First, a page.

My name is Antonia Blakeley but my nephew Christian calls me Ant. Clever boy. I inherited him after his parents managed to do each other in during a domestic disturbance – that’s the police’s euphemism, not mine. I know a little about those. Domestic disturbances, I mean, not euphemisms, although I am a very good liar. My ex used to beat me. I tried calling 911 exactly once. Atlanta’s finest interviewed him, found out how prominent his family was and promptly recommended marital counseling. So you can understand why I might have just a teensy problem with authority.
Anyhow, I’m Christian’s guardian. He’s turning eighteen but he doesn’t have a frontal lobe yet. He’s a student at Georgia Tech, and they complain to me all the time about him hacking into one or another of their computer systems. This time, Christian bumped the President’s Scholars out of Caldwell residence hall and reassigned young ladies to the men’s floor. He even gave himself a female roommate even though he’s not actually signed up for campus housing. But, as usual, I talked them out of suspending him.
It’s funny but it isn’t, really. Christian spends all his time on the computer, night and day. I worry about what it’s doing to his social skills. You read about all those Romanian orphans and how they have trouble with attachment? I tried to explain this to Eduardo – he’s one of my favorite dance partners – did I mention I teach tango? He’s a true Argentine milonguero, and dancing with him drives me crazy in all the right ways. He’s also a psychoanalyst in Buenos Aires. Anyhow, he asked me if Christian had joined a gang, which he hasn’t, but he did have a violent childhood. He witnessed his parent’s deaths. Christian says he doesn’t remember anything, so he’s clearly traumatized. Eduardo also asked if Christian was sexually promiscuous, and that’s just the problem. Christian never gets out. The only thing he knows about women he learns from websites and fantasy role-playing games.
Eduardo thinks I should let Christian find his own path. I think he needs to meet real, live women in a structured environment where he can develop some social skills. So I have decided to bring him to tango class.
I understand why Eduardo might be concerned. It’s true that tango can stir up powerful emotions. But I have everything under control.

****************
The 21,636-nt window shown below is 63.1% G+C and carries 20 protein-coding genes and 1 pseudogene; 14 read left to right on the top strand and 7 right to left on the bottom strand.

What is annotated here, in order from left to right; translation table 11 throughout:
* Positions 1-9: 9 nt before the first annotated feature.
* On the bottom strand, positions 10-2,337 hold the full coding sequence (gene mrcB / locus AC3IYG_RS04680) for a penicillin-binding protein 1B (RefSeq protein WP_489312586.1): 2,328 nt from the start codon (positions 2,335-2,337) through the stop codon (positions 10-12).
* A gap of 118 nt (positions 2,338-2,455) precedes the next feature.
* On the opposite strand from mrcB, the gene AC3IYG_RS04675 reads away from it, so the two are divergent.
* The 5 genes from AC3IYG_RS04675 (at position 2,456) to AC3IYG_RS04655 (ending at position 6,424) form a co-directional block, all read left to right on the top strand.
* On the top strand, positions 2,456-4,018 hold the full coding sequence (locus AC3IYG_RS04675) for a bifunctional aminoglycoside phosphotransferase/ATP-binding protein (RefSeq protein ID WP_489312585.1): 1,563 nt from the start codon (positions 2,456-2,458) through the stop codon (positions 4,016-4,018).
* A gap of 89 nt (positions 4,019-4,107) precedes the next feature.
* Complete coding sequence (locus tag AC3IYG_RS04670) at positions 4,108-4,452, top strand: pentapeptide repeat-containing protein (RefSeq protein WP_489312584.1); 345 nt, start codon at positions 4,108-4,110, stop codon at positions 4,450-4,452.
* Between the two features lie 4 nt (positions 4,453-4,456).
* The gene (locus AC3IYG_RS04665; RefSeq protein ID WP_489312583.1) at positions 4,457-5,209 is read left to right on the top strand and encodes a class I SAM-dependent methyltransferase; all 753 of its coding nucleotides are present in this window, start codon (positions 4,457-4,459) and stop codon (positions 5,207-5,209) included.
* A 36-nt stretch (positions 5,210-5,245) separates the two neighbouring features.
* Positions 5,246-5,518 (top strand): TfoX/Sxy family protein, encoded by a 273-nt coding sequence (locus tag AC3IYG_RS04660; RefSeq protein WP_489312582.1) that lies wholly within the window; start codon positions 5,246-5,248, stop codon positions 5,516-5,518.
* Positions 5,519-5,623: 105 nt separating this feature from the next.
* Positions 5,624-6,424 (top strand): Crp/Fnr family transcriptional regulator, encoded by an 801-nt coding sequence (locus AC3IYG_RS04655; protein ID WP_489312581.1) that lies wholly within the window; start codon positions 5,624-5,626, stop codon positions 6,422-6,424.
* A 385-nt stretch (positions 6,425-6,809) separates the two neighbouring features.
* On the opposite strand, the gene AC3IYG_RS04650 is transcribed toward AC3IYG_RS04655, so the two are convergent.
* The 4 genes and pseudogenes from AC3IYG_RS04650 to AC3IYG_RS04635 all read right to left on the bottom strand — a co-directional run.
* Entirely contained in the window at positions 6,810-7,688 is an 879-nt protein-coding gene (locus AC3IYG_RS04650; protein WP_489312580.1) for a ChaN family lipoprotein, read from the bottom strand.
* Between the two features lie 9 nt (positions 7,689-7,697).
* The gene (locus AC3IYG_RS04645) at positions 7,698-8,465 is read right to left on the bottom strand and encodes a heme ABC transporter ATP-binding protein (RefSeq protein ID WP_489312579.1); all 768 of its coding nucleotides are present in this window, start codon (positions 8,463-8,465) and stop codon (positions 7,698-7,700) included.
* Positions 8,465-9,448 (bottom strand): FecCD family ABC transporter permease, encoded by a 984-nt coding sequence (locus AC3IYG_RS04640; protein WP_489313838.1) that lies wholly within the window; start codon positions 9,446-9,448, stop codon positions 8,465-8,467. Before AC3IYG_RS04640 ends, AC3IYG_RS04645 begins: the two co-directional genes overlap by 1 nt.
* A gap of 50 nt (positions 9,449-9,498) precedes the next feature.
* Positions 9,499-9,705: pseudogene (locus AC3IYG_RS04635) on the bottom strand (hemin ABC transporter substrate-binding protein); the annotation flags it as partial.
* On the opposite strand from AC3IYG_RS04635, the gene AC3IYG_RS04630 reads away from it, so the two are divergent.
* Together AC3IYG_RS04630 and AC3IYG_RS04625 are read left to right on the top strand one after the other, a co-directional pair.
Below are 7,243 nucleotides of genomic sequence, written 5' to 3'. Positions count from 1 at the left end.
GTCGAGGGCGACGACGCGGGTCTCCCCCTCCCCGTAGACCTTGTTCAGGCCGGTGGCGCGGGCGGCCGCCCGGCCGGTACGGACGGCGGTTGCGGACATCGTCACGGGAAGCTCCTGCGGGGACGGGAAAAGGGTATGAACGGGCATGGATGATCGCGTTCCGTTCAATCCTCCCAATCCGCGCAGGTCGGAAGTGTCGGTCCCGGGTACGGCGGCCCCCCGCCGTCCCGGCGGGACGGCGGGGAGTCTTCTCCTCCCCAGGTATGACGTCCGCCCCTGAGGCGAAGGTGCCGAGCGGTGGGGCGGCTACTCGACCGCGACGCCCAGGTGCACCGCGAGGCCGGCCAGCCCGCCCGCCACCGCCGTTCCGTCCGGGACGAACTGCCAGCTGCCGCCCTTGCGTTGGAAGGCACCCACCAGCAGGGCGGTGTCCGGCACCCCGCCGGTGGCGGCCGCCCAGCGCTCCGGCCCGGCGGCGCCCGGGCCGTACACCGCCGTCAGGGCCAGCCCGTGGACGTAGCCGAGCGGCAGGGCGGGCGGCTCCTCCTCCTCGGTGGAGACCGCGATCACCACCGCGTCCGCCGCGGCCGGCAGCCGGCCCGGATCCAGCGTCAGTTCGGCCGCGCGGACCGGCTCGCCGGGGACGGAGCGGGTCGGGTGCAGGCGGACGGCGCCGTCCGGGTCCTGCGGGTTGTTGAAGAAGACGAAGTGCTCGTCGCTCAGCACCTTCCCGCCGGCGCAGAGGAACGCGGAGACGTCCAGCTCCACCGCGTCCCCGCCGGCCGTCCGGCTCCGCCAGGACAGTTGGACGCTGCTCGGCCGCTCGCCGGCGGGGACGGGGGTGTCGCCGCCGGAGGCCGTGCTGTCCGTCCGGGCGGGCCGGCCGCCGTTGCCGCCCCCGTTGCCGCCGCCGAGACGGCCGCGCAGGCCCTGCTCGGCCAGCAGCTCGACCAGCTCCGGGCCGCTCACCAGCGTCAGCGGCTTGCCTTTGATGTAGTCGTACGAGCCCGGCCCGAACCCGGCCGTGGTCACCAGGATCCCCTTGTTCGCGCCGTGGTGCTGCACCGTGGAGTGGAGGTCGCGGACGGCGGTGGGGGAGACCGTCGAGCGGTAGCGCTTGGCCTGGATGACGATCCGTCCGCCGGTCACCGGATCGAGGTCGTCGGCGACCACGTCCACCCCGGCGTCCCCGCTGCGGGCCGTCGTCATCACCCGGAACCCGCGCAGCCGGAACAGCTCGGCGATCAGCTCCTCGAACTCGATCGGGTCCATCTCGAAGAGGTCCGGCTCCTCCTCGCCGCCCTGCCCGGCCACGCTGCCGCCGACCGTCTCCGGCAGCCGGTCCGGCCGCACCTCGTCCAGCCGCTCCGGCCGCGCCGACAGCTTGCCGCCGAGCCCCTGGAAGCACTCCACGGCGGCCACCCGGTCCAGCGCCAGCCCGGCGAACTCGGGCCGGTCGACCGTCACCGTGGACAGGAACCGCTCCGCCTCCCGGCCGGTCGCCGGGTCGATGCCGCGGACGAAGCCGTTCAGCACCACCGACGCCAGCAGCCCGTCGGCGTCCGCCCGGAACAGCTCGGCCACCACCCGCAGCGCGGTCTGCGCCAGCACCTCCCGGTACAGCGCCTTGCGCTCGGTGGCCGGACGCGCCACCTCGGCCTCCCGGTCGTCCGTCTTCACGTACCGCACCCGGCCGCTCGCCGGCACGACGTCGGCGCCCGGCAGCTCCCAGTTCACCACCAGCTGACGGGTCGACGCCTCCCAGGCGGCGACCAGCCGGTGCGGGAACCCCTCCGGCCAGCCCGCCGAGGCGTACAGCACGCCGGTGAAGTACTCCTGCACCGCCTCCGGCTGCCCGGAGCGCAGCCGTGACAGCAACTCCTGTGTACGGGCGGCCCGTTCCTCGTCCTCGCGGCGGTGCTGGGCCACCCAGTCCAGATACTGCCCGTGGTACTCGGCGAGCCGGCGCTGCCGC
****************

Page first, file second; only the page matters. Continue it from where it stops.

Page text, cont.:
* * *
What happens when a dancer violates the tango code?
Tango instructor and chronic meddler Antonia “Ant” Blakeley has no respect for authority. So when a much-hated member of the Atlanta tango community is stabbed, the last thing she wants to do is use her tango expertise to help the police work out how someone could have struck the fatal blow, unseen, in the middle of the dance floor. Unfortunately Christian, her troubled nephew, is first on the list of suspects. As someone who has experienced police incompetence first hand, Antonia doesn’t trust the authorities to find the truth, so she lies to give Christian an alibi, and the cover-up begins.
Unfortunately for Ant, Detective Sam Morrow, a former marine who will do anything to get to the truth, is on the case, and he’s not about to let Antonia’s hijinks hijack his investigation. As both Ant and Sam investigate (or in Ant’s case, “butt into the lives of”) her tango students, the two sleuths are about to find out the more antagonistic meaning of “it takes two to tango.”
You can read more about Ant in Dead on Her Feet, the first book in her tango mystery series, published by Booktrope Editions.
GIVEAWAY: Leave a comment by 6 p.m. eastern on August 26 for the chance to win a copy of DEAD ON HER FEET. The giveaway is open to U.S. residents only, unless specified.
Meet the Author
Lisa Fernow grew up on the classic mysteries of Ngaio Marsh and Elizabeth Peters. Dead on Her Feet is the first mystery in a planned series set in the tango world. Her short story, Death of a Tango Dancer, was featured in King County Library System’s Take Time to Read program in 2010.
Lisa has danced Argentine tango since 1996, studying with legendary masters Cacho Dante, Susana Miller, Brigitta Winkler and other inspiring instructors throughout the US.